On Friday, Brent crude fell below $50 per barrel during intraday trading—the lowest price in over five years. Crude oil futures have decreased more than 50% since June. Oil prices are at a seventh consecutive weekly low. So what does this mean for the energy space?
Whenever conventional energy is cheap, commentators tend to predict a corresponding drop in investments in the clean energy space. This view is a pure supply-demand problem: all else equal, no one is going to want to pay for more expensive clean energy generation vs cheaper traditional generation sources like oil and gas. Energy production epitomizes the tragedy of the commons dilemma.
Luckily for us—and future generations—energy production is not a simple supply and demand function. States are heavily involved in creating the optimal energy mix, providing subsidies and various incentives to hit country-specific generation targets. Falling oil won’t slow down renewables investments because clean energy investment has never been a function of supply and demand or a pure market mechanism; it’s always been a child of political intervention.
The US and China are two leaders in the increasingly global commitment to clean energy development. Last November, the two countries shocked the world with their joint announcement on climate change and clean energy cooperation. The US pledged to cut net greenhouse gas (GHG) emissions 26-28% below 2005 levels by 2025, while China announced plans to peak CO2 emissions by 2030 at latest and to increase non-fossil fuel energy to ~20% of the energy mix.
To achieve these targets, the US and China will have to maintain or exceed current investment in the renewables space through 2030. Currently, US and Chinese annual investment in clean energy is approximately $100 billion and $145 billion USD each. Projections show the US renewables share in the overall energy mix growing from ~8% in 2010 to ~11% in 2030, at a 20 year CAGR of 1.5%. China’s investment in clean energy is much more aggressive, with base case scenarios showing its renewables share doubling from ~13% in 2010 to ~26% in 2030, at a 20 year CAGR of 3.5%.
On the regulatory side, the US and China will need to aggressively incentivize both production and investment in new technologies to achieve long-term economies of scale and to become independently economically viable. The US recently extended the current PTC program through year end 2014 to support qualifying projects that begin construction before the deadline. The ITC program is currently due to expire for projects placed in service post year end 2016. Meanwhile, the US federal government is also working to streamline regulatory approval processes (such as those for hydro and offshore wind) in order to minimize uncertainty for developers.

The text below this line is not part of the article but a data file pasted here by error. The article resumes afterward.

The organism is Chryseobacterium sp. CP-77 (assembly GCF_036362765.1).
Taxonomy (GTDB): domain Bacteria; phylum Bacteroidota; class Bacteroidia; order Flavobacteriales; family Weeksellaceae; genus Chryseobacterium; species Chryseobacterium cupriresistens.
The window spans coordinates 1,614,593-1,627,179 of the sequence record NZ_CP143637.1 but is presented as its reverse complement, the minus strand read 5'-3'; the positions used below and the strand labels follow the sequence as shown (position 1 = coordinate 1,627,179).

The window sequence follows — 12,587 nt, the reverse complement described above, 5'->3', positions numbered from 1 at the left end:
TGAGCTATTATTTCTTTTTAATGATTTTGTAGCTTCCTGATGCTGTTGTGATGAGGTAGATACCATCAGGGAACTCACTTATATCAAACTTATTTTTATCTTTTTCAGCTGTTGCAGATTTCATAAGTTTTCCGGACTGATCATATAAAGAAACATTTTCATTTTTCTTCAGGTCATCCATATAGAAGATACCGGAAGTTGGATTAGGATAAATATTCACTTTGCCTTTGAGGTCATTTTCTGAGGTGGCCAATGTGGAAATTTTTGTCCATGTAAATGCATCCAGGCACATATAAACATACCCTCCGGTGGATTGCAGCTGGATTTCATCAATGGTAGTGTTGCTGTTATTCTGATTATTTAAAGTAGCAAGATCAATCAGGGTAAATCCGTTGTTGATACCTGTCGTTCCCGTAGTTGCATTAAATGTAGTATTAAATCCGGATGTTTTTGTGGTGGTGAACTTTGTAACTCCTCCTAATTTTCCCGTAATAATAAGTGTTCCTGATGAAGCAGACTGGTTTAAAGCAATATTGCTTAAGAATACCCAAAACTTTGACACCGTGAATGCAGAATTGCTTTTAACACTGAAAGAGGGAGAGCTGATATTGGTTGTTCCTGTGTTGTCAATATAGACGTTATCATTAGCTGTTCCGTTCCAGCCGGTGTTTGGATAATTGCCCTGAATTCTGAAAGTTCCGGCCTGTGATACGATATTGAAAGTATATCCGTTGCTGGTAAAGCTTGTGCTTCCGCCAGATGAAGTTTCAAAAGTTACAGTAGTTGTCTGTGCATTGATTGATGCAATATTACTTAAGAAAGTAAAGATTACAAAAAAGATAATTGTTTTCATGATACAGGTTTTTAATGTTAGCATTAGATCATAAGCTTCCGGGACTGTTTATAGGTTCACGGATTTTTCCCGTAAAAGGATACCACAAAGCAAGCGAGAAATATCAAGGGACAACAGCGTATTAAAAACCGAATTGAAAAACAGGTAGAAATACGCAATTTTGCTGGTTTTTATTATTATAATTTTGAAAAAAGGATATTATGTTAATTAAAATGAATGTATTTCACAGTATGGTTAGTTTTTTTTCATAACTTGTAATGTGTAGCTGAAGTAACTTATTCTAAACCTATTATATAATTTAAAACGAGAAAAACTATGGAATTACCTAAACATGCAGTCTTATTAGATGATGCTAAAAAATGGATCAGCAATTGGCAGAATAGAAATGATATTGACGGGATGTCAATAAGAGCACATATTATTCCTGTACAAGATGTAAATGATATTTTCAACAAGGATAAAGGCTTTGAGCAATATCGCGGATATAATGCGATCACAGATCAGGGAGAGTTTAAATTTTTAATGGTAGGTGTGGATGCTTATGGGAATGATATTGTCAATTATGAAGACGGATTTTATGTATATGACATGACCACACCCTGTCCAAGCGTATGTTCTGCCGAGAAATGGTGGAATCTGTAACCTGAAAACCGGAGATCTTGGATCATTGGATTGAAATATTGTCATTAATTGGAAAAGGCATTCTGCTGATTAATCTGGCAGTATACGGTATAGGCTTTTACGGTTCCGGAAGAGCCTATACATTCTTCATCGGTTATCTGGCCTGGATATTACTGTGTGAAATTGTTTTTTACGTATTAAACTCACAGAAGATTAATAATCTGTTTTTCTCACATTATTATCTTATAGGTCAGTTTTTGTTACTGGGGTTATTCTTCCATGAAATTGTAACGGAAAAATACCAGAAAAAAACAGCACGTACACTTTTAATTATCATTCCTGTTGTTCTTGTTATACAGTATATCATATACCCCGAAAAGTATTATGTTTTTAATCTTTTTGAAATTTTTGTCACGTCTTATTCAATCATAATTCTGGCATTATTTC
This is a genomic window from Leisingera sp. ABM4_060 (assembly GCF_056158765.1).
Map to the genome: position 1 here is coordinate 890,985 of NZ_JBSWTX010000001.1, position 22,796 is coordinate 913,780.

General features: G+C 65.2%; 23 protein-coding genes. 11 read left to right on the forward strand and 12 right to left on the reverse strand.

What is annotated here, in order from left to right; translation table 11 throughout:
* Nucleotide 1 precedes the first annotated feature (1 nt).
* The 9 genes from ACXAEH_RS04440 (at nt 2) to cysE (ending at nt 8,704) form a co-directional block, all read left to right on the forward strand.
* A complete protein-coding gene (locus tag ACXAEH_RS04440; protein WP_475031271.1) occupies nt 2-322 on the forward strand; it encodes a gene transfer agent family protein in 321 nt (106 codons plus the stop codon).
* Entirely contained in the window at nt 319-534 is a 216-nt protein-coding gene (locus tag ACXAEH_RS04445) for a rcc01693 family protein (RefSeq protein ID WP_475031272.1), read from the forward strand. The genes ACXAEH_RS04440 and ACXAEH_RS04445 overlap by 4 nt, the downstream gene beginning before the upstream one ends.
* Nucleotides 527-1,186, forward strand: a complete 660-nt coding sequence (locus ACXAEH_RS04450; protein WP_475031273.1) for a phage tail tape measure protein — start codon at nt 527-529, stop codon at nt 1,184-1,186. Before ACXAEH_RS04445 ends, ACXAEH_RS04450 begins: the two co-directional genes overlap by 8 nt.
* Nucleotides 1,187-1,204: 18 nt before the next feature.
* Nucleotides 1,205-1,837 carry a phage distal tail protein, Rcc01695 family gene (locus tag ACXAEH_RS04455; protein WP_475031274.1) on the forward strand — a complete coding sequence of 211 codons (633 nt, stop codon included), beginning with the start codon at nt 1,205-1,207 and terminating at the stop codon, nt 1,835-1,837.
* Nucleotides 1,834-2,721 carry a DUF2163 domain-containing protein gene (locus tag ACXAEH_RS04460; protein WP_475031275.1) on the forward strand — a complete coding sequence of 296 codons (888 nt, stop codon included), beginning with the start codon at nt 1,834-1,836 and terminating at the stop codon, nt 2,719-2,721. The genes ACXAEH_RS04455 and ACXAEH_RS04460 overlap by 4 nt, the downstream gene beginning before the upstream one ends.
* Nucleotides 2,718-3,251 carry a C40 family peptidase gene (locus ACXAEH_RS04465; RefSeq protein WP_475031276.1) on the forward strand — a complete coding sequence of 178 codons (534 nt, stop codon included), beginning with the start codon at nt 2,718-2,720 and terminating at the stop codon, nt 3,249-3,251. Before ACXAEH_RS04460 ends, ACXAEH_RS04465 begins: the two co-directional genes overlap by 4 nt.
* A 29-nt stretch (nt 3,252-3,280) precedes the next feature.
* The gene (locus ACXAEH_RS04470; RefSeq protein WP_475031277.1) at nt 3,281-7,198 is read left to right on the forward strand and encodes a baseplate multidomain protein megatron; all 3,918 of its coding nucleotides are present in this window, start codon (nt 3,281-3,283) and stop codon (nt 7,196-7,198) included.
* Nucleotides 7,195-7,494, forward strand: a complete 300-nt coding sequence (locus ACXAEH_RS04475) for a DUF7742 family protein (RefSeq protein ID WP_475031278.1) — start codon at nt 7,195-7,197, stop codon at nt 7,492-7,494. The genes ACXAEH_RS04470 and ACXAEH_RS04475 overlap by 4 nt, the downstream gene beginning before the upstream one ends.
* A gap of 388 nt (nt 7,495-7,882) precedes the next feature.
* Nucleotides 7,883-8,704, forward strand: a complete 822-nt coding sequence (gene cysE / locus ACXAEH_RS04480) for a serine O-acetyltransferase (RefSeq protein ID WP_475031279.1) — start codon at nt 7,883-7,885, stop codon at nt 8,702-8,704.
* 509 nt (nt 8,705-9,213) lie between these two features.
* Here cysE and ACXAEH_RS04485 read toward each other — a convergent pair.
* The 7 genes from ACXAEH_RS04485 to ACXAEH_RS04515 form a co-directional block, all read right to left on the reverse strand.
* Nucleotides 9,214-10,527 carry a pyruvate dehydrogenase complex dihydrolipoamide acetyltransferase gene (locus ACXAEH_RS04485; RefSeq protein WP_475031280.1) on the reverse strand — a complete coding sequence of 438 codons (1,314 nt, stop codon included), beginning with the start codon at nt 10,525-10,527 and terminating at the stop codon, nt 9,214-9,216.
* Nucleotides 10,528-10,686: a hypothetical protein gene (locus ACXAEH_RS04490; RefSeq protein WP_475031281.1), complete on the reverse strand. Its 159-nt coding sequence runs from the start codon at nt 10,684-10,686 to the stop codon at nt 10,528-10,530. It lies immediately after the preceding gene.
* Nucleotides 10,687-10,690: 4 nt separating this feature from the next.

Similarly, China’s recent Five Year Plans (FYPs) prioritize the development of clean energy technologies and provide short-term targets and goals for R&D and innovation activities in the space. Key areas for development include the domestic wind industry across the entire value chain and solar PV. China is also working on developing national carbon-emission trading pilot projects and working towards banning the use of coal by 2020.
Just like any economic crisis, there will be winners and losers in the oil shock of 2014-2015. On a macro level, I expect a transfer of income from oil producers to consumers, with oil-importing countries like the US and China being the largest beneficiaries. Therefore, contrary to popular belief, falling oil isn’t a speed bump for the renewables industry. We’re in the fast lane now.